Last time we looked at some remedial options, this post is on bigger moves or radical ideas that might fix it.
The Pittsburgh Penguin defenseman was at the center of one of the years early controversies, concussing Loui Eriksson, and getting mauled by a Bruin after he repeatedly refused to drop the gloves. With 2:48 a night of shorthanded time on the NHL’s top penalty kill, he fits the mold as an able defender. He’s a left handed shot as is Seidenberg, and height and weight are officially very close, as is age. He is in the last year of a contract, but its hard to imagine the Penguins jettisoning him where their current roster should win their division and make it at least two rounds into the playoffs as long as the revival of Fleury continues.
The Philadelphia Flyers are in an interesting position, they are getting a much better season than anyone expected two or three weeks into the season. Currently they sit in the middle of the pack both in goals for and against, not surprisingly hey are just slightly above dead center in the eastern conference standings and sit dead center for the entire NHL. Next season the team will have to resign or replace several key players. It is unlikely the team has a serious shot at the Stanley Cup this year, and while Schenn may never be an elite #1 defensemen who garners multiple Norris nominations, he’s got grit, defensive savvy, and a sensible about of snarl.
This 26 year old Calgary Flames defenseman has a better 4 on 5 sv% than any of the guys who play more time than him, and significantly better than any of the Flames goalies total sv%. He’s also spending a lot of time on the powerplay. He’s on pace for 69 games and 205 blocked shots. While a little undersized, he’s clearly versatile and hard working. With an expiring contract, the pending UFA could bring the Flames an additional draft selection or two if flipped right.
There are several reasons this trade is not as far fetched as it might once have been. Starting with next years cap being $71million, and over $39 of it being tied up in just 9 players. Next up is the string of atrocious injury woes for the only one of the four Staal brothers not playing for the Hurricanes organization. And he’s likely been passed in eyes of management by Ryan McDonaugh, while the Rangers would undoubtedly like to keep him, the odds of their being able to shoehorn him and all their other components into the cap are pretty low. With a year left on his contract, and his undeniable talent the return on him could be high enough to transform the franchise.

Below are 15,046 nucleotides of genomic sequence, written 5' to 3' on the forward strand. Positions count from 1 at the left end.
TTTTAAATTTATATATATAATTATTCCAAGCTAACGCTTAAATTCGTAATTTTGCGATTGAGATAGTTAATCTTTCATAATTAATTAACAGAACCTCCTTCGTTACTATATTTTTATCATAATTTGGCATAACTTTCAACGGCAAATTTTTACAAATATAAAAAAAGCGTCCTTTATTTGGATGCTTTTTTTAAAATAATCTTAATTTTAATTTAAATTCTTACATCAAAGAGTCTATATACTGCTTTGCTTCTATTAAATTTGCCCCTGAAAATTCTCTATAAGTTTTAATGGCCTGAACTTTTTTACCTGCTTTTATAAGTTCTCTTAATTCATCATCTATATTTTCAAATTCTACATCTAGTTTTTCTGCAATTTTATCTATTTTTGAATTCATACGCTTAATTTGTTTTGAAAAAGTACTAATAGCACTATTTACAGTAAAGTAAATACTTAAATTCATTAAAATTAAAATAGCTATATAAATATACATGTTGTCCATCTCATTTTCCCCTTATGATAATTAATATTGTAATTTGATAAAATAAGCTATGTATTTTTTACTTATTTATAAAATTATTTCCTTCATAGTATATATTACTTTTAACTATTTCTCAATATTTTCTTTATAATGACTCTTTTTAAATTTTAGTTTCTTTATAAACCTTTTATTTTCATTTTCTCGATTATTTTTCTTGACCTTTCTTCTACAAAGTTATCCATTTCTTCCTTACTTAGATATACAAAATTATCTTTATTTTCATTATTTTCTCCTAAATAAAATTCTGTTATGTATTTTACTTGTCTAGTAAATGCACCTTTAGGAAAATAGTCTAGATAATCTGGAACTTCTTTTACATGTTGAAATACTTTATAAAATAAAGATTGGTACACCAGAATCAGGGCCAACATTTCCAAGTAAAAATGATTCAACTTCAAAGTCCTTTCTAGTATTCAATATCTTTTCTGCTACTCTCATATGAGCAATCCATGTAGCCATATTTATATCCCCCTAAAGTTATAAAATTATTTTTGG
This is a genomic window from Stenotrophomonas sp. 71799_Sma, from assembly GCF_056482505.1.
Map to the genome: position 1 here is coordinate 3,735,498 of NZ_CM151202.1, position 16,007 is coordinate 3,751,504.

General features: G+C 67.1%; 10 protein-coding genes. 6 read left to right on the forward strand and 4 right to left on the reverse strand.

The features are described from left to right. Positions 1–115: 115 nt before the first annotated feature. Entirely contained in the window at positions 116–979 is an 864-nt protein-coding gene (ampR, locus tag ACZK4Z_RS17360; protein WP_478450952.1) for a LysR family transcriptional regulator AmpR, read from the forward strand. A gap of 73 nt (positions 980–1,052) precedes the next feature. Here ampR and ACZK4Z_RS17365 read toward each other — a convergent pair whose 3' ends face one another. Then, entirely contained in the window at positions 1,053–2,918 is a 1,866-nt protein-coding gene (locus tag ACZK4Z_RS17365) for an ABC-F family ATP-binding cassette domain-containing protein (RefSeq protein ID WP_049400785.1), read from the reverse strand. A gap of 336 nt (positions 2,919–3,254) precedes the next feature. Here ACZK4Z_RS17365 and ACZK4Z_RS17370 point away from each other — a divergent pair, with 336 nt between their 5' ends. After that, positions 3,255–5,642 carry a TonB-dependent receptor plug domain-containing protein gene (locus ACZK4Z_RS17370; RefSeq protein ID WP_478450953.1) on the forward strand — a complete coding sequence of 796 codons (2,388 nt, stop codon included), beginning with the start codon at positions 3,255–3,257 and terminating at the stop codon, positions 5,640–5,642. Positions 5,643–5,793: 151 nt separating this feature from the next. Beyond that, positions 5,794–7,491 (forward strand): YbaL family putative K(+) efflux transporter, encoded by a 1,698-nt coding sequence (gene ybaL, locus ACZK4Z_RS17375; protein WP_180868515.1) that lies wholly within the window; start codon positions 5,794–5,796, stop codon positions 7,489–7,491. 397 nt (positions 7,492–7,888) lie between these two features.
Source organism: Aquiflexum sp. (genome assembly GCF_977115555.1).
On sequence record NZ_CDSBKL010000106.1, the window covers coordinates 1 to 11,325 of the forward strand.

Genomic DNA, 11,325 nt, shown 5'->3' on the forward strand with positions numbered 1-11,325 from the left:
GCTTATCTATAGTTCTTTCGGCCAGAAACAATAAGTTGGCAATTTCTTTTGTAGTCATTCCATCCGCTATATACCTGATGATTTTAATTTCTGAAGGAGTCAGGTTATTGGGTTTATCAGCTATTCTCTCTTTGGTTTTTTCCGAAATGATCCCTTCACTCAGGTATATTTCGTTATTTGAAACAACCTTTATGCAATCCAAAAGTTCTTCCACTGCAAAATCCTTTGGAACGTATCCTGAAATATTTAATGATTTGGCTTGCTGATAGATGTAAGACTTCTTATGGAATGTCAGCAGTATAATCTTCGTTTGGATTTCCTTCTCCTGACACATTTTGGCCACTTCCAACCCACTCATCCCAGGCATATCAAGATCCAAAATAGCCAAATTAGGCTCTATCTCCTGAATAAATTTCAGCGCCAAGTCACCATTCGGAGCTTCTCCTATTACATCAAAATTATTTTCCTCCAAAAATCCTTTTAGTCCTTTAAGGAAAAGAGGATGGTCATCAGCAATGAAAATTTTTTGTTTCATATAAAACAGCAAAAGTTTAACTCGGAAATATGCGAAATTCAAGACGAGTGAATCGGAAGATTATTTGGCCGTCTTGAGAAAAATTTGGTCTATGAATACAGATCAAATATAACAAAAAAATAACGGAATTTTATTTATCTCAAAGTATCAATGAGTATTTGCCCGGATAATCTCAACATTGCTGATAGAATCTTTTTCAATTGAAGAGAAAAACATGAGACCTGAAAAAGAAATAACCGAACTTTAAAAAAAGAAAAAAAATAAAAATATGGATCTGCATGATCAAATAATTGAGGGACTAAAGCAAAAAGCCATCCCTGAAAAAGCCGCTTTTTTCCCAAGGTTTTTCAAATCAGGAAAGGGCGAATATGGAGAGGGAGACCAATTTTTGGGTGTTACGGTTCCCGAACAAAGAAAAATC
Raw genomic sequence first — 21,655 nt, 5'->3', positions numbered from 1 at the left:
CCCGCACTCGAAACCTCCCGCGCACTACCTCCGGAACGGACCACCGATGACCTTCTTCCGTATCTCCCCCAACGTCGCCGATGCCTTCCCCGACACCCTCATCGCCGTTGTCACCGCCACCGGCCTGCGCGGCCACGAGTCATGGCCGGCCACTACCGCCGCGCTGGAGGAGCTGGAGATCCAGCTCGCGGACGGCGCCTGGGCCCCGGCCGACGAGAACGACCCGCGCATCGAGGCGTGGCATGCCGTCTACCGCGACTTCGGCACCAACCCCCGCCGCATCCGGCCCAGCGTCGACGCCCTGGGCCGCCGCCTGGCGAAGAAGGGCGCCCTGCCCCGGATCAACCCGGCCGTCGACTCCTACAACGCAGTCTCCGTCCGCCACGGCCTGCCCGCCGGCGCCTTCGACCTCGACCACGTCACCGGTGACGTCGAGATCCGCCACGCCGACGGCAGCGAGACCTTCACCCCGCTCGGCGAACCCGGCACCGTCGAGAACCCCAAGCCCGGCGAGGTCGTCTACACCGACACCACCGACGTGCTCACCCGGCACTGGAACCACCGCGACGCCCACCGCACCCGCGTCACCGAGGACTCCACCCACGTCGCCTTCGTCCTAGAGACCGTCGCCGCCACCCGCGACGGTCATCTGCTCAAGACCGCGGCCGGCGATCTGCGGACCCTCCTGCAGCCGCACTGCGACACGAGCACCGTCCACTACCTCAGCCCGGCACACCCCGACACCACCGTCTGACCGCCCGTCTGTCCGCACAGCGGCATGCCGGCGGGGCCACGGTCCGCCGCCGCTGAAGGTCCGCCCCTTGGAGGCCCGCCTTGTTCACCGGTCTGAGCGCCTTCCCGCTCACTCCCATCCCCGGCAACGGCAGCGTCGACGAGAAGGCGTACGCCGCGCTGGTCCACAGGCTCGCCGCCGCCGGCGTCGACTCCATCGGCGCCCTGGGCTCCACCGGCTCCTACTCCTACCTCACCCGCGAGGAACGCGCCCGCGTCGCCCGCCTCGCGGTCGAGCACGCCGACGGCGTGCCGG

Some injuries, and the maturation of players like Jake Muzzin and Slava Voynov have helped make the 30 year old blueliner a tradeable asset. After a year of honeymoon flying, the Kings are back to their low scoring ways and sit 23rd in the NHL in goals for. Not having reached a deal to extend the stay at home defenseman might indicate he is not a priority for the team. Even with the Kings owning the fifth best penalty kill in the league, and Greene averaging the most TOI for that unit, he’s is still moveable given how many games over the last two years he missed or been displaced in an otherwise healthy career. Flipping Greene for an offensively able forward would fill a need, and allow a clean parting of the ways with a player who has been a good soldier.
Like the LA Kings the New Jersey Devils lack scoring and have a great penalty kill. Andy Greene has one more year left on his contract with the Devils meaning they can hold out for a more substantial return. The undrafted Michigan native is a career Devil, who is third in SHTOI. As the team languishes outside a playoff spot, adding pieces either for this season, or the future would be good for the Devils while Greene is landing in Boston would put him together with Julien who he played under in the 2006-07 season.
Strictly speaking this is a look at players who could fill the defensive void, with an emphasis on the penalty kill first. Some of them are capable of playing well in 20+ minutes a night as part of a first or second pairing, others could be employed in almost a specialty capacity.